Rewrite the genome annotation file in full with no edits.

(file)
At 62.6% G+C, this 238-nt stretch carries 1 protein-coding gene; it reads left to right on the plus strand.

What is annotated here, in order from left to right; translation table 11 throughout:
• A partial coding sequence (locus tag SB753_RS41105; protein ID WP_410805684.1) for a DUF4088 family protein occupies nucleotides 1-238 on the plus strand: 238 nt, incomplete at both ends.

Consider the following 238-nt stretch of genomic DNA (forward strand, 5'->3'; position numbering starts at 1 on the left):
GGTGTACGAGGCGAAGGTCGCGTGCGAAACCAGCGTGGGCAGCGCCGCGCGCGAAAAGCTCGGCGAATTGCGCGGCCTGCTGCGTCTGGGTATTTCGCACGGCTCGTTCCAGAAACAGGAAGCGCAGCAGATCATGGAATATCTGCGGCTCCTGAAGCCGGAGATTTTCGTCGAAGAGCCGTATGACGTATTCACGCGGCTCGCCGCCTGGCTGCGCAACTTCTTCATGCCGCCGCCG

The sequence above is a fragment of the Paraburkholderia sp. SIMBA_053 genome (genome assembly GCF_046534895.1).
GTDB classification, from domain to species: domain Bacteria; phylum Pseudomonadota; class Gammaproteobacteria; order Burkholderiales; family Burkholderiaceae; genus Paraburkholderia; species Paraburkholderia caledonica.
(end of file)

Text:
At 62.6% G+C, this 238-nt stretch carries 1 protein-coding gene; it reads left to right on the plus strand.

What is annotated here, in order from left to right; translation table 11 throughout:
• A partial coding sequence (locus tag SB753_RS41105; protein ID WP_410805684.1) for a DUF4088 family protein occupies nucleotides 1-238 on the plus strand: 238 nt, incomplete at both ends.

Consider the following 238-nt stretch of genomic DNA (forward strand, 5'->3'; position numbering starts at 1 on the left):
GGTGTACGAGGCGAAGGTCGCGTGCGAAACCAGCGTGGGCAGCGCCGCGCGCGAAAAGCTCGGCGAATTGCGCGGCCTGCTGCGTCTGGGTATTTCGCACGGCTCGTTCCAGAAACAGGAAGCGCAGCAGATCATGGAATATCTGCGGCTCCTGAAGCCGGAGATTTTCGTCGAAGAGCCGTATGACGTATTCACGCGGCTCGCCGCCTGGCTGCGCAACTTCTTCATGCCGCCGCCG

The sequence above is a fragment of the Paraburkholderia sp. SIMBA_053 genome (genome assembly GCF_046534895.1).
GTDB classification, from domain to species: domain Bacteria; phylum Pseudomonadota; class Gammaproteobacteria; order Burkholderiales; family Burkholderiaceae; genus Paraburkholderia; species Paraburkholderia caledonica.